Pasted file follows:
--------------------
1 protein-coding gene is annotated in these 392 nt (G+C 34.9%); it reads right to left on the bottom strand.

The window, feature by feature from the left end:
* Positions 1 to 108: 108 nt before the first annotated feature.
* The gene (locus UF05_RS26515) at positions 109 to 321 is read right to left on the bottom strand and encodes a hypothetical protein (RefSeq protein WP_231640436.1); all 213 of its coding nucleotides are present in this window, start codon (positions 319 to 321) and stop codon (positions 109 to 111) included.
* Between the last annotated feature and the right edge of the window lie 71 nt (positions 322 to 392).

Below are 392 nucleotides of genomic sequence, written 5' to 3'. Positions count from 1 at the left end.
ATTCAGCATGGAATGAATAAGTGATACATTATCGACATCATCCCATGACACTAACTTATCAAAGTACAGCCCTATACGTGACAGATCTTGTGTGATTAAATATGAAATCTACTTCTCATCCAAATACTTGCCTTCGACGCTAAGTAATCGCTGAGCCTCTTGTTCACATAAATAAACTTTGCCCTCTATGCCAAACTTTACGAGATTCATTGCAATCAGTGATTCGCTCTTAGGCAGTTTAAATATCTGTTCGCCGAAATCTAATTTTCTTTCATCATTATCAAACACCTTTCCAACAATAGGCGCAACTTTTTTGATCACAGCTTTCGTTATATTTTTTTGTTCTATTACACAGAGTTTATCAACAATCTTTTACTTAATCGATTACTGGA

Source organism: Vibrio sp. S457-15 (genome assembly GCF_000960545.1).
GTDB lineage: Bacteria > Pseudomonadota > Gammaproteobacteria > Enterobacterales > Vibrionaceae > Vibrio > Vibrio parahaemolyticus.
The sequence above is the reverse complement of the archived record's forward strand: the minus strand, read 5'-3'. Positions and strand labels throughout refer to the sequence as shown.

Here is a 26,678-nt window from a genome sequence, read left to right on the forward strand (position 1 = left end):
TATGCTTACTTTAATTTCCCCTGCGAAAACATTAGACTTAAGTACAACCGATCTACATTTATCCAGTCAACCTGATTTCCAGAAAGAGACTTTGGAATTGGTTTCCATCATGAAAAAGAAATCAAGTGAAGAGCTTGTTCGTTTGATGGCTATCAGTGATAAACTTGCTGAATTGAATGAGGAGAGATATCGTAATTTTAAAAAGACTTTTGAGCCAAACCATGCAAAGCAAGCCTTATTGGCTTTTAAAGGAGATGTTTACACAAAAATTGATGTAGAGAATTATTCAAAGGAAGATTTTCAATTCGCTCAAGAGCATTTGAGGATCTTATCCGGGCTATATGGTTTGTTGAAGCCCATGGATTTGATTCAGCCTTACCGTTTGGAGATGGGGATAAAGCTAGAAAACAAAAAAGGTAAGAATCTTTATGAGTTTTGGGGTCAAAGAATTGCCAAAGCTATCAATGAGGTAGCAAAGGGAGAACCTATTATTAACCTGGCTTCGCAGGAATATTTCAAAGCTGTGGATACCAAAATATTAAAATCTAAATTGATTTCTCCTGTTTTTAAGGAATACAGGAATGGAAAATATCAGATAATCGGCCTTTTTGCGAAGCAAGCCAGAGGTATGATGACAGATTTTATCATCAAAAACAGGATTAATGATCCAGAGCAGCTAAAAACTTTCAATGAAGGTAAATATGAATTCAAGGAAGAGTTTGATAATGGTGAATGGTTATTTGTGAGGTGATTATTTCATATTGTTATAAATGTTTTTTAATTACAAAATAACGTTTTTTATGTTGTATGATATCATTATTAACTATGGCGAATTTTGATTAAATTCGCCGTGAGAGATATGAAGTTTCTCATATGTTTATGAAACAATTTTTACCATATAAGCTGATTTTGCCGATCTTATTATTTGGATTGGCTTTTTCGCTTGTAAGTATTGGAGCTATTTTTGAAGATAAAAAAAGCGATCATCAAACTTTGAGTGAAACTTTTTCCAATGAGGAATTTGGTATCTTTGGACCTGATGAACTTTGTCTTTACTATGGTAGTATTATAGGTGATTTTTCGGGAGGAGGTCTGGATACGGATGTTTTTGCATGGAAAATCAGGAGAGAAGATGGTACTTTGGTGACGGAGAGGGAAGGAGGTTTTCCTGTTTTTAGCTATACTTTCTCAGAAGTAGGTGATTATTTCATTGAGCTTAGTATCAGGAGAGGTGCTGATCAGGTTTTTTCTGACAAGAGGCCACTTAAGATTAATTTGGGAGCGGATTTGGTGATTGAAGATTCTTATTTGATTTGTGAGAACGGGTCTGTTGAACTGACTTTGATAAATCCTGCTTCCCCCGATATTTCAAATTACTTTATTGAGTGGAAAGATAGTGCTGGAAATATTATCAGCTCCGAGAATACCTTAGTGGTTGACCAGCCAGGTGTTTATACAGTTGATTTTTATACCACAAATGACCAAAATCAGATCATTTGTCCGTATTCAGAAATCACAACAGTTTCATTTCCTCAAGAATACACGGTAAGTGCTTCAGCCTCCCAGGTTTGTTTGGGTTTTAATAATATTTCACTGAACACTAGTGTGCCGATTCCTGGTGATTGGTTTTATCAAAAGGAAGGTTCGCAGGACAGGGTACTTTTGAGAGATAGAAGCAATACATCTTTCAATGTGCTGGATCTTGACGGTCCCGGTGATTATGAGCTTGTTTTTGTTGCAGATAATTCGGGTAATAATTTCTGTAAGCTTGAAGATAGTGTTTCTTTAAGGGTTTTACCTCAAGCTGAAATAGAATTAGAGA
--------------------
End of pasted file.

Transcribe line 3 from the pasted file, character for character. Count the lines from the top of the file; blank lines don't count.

* Positions 1 to 108: 108 nt before the first annotated feature.